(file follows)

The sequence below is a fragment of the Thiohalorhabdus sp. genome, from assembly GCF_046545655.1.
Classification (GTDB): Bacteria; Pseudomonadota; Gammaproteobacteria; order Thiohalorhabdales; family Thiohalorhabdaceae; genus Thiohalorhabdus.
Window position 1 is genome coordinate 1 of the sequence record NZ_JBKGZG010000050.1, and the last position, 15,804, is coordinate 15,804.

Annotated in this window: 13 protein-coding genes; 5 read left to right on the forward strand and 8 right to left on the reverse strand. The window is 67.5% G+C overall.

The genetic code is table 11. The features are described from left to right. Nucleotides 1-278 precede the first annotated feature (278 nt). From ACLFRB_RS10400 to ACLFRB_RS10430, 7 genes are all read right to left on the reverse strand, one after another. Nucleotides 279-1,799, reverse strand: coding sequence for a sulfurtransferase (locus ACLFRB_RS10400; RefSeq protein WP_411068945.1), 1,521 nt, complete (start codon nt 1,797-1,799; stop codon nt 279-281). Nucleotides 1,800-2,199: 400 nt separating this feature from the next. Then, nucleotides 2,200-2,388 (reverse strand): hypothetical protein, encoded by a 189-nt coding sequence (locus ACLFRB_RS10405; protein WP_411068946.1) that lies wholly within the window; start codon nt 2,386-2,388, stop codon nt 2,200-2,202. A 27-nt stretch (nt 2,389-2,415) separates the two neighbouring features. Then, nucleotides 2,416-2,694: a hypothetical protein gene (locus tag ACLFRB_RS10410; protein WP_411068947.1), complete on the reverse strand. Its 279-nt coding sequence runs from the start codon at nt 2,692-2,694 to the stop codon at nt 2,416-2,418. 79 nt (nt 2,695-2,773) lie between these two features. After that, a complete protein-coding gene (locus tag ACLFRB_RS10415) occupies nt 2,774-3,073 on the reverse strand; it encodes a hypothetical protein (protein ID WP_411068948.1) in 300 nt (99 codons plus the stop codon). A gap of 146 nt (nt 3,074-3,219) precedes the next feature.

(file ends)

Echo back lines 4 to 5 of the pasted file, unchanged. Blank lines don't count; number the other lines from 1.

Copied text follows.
Annotated in this window: 13 protein-coding genes; 5 read left to right on the forward strand and 8 right to left on the reverse strand. The window is 67.5% G+C overall.

The genetic code is table 11. The features are described from left to right. Nucleotides 1-278 precede the first annotated feature (278 nt). From ACLFRB_RS10400 to ACLFRB_RS10430, 7 genes are all read right to left on the reverse strand, one after another. Nucleotides 279-1,799, reverse strand: coding sequence for a sulfurtransferase (locus ACLFRB_RS10400; RefSeq protein WP_411068945.1), 1,521 nt, complete (start codon nt 1,797-1,799; stop codon nt 279-281). Nucleotides 1,800-2,199: 400 nt separating this feature from the next. Then, nucleotides 2,200-2,388 (reverse strand): hypothetical protein, encoded by a 189-nt coding sequence (locus ACLFRB_RS10405; protein WP_411068946.1) that lies wholly within the window; start codon nt 2,386-2,388, stop codon nt 2,200-2,202. A 27-nt stretch (nt 2,389-2,415) separates the two neighbouring features. Then, nucleotides 2,416-2,694: a hypothetical protein gene (locus tag ACLFRB_RS10410; protein WP_411068947.1), complete on the reverse strand. Its 279-nt coding sequence runs from the start codon at nt 2,692-2,694 to the stop codon at nt 2,416-2,418. 79 nt (nt 2,695-2,773) lie between these two features. After that, a complete protein-coding gene (locus tag ACLFRB_RS10415) occupies nt 2,774-3,073 on the reverse strand; it encodes a hypothetical protein (protein ID WP_411068948.1) in 300 nt (99 codons plus the stop codon). A gap of 146 nt (nt 3,074-3,219) precedes the next feature.